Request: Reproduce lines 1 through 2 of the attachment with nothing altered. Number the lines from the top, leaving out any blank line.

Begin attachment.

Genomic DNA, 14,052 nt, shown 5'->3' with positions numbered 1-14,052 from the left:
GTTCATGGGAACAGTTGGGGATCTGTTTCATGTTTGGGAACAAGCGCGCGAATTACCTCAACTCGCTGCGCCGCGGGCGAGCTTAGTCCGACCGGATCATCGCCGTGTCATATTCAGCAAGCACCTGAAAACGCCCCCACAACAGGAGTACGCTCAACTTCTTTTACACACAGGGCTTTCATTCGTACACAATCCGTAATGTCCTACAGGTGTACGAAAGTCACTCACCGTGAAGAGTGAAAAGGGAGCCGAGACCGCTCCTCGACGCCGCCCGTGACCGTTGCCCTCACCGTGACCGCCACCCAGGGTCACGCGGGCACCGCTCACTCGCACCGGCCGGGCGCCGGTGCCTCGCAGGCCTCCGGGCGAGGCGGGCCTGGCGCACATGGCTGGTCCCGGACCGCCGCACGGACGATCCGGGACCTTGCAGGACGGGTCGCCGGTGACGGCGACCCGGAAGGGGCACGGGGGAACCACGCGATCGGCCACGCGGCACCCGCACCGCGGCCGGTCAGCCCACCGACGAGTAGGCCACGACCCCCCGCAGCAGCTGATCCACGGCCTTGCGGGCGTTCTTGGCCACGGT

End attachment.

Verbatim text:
Genomic DNA, 14,052 nt, shown 5'->3' with positions numbered 1-14,052 from the left:
GTTCATGGGAACAGTTGGGGATCTGTTTCATGTTTGGGAACAAGCGCGCGAATTACCTCAACTCGCTGCGCCGCGGGCGAGCTTAGTCCGACCGGATCATCGCCGTGTCATATTCAGCAAGCACCTGAAAACGCCCCCACAACAGGAGTACGCTCAACTTCTTTTACACACAGGGCTTTCATTCGTACACAATCCGTAATGTCCTACAGGTGTACGAAAGTCACTCACCGTGAAGAGTGAAAAGGGAGCCGAGACCGCTCCTCGACGCCGCCCGTGACCGTTGCCCTCACCGTGACCGCCACCCAGGGTCACGCGGGCACCGCTCACTCGCACCGGCCGGGCGCCGGTGCCTCGCAGGCCTCCGGGCGAGGCGGGCCTGGCGCACATGGCTGGTCCCGGACCGCCGCACGGACGATCCGGGACCTTGCAGGACGGGTCGCCGGTGACGGCGACCCGGAAGGGGCACGGGGGAACCACGCGATCGGCCACGCGGCACCCGCACCGCGGCCGGTCAGCCCACCGACGAGTAGGCCACGACCCCCCGCAGCAGCTGATCCACGGCCTTGCGGGCGTTCTTGGCCACGGT